Velasquez limits damage in abbreviated start

Rookie pitcher throws 93 pitches in 3 1/3 innings

Velasquez limits damage in abbreviated start

SEATTLE -- Vincent Velasquez threw so many pitches in the first inning of Sunday's 6-2 win over the Mariners, and was in so much trouble, manager A.J. Hinch made a call to the bullpen. Velasquez weaved his way through the inning by throwing 43 pitches while allowing one run, but he got the big out when he needed it.

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The rookie right-hander, who was making his third career big league start for the Astros, struck out Brad Miller with the bases loaded to end the first and keep the Mariners from taking what could have been a substantial lead. He only lasted 3 1/3 innings, throwing 93 pitches.

"I could have gone later on in the game, but walks kills you," Velasquez said. "I did get out of it and a lot of damage could have been done more, and I prevented it."

Velasquez, who has yet to pitch into the sixth inning in any of his three starts, talked about having a lack of focus to start the game and being amped up. The bottom line is trying to find a way to be consistent.

"He kept us in the game to where they could have really opened it up," Hinch said. "If I got to go to the bullpen in the first or second inning, we're in a lot more trouble than we ended up being. Obviously, they put a lot of good at-bats against him. They made him throw, and he was at 20 pitches after two hitters. Him getting through that and getting even as deep as he did was a good effort."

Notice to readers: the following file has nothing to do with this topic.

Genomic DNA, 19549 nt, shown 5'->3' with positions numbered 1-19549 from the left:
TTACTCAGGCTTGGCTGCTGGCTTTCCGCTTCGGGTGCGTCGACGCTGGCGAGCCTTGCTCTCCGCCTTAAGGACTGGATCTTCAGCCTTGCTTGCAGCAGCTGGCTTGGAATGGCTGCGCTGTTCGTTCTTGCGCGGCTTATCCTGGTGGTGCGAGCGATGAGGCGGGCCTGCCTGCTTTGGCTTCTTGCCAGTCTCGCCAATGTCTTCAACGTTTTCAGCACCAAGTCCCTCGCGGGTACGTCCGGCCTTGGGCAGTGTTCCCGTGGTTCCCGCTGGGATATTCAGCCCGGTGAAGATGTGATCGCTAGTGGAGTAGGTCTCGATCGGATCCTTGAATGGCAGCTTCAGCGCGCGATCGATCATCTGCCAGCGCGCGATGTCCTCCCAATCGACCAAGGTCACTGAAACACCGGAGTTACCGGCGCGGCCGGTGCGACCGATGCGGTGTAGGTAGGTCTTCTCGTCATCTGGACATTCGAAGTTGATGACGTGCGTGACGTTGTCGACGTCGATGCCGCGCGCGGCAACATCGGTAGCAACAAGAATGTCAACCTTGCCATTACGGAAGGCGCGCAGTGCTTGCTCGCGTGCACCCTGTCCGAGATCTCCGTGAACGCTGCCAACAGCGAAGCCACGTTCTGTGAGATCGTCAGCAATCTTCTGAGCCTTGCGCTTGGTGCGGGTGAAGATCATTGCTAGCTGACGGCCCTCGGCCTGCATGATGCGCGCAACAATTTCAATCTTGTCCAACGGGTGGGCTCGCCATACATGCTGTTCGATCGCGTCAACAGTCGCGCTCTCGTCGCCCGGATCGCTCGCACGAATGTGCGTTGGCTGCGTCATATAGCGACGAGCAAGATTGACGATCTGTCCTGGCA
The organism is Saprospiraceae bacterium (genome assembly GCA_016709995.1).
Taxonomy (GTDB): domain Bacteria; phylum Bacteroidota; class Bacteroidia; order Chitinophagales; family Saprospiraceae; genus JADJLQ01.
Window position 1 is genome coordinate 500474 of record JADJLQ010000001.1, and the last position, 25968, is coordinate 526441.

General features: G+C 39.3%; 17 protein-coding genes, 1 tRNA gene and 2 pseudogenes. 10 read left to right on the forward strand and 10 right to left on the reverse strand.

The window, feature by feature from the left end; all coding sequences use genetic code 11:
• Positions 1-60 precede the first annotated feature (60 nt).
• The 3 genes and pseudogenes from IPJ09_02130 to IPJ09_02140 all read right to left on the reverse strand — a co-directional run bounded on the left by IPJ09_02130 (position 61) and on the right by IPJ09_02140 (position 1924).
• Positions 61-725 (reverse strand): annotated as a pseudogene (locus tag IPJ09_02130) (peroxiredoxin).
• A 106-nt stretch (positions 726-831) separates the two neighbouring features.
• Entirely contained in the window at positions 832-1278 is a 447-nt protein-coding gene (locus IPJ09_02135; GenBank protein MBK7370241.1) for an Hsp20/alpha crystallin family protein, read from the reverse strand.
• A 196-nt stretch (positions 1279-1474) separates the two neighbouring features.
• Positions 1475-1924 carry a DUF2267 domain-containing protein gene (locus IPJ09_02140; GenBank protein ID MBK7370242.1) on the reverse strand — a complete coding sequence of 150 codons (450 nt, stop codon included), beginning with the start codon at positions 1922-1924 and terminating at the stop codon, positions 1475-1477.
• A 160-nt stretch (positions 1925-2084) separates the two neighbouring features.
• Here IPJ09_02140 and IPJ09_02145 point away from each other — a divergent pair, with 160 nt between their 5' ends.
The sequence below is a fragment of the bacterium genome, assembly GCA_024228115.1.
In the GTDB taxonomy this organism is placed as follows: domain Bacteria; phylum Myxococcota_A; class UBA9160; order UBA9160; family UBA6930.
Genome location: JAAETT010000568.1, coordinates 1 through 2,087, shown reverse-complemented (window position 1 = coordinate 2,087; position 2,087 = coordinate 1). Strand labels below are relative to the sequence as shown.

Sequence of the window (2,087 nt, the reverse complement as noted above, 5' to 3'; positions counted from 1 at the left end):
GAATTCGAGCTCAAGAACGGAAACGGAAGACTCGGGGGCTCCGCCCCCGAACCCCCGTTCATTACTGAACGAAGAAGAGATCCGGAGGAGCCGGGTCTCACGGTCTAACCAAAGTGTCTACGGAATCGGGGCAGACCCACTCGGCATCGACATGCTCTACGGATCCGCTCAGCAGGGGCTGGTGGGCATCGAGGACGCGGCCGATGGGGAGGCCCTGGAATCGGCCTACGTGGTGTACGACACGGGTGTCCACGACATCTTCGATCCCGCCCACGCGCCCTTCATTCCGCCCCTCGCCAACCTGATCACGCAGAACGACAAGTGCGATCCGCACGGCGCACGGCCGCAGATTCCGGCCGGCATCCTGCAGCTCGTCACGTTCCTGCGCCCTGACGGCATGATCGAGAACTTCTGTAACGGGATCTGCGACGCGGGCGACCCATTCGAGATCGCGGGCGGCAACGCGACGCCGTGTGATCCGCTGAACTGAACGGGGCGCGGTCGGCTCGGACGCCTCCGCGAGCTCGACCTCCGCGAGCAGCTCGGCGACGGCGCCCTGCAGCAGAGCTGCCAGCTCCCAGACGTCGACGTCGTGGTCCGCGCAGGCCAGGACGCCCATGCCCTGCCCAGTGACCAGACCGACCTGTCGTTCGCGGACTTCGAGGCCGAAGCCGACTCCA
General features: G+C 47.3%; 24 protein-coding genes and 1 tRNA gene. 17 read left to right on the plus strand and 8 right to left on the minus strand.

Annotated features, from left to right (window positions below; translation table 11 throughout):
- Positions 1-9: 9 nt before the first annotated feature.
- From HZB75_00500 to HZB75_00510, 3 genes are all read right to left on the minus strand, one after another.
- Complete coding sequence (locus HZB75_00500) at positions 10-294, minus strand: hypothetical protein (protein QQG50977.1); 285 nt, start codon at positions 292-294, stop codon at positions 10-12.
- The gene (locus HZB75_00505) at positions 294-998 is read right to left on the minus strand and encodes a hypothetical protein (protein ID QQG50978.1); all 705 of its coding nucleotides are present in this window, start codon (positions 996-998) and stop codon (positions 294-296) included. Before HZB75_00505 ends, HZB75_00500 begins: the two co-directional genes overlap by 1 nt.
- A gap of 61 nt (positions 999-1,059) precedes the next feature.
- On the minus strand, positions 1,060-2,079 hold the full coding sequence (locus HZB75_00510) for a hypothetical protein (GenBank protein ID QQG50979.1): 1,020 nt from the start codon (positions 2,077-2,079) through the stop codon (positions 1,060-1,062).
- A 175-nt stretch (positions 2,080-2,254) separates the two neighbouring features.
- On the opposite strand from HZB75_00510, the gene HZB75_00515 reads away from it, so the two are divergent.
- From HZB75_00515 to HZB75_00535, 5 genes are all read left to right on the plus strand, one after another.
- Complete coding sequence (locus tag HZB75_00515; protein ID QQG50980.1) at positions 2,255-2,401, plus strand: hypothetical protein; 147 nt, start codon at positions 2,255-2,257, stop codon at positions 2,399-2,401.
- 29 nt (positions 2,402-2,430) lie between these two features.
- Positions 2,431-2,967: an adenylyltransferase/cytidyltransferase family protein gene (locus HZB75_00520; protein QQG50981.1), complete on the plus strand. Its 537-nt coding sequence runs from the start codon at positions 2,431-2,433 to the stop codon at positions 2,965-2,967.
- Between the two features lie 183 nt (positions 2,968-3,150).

Velasquez had multiple deep counts and was elevating his pitches, which led to a lot of foul balls.

"He just couldn't end at-bats." Hinch said. "The ball in play that was just hard enough where they foul it off and don't put it in play, and he elevated a little bit too much. Clearly a lot of walks and deep count at-bats. But it's just another part of the learning curve. He's going to learn to be more efficient and find a way to end at-bats favorably for him rather than put extra base runners on the base."

Brian McTaggart is a reporter for MLB.com and writes an MLBlog, Tag's Lines. Follow @brianmctaggart on Twitter and listen to his podcast. This story was not subject to the approval of Major League Baseball or its clubs.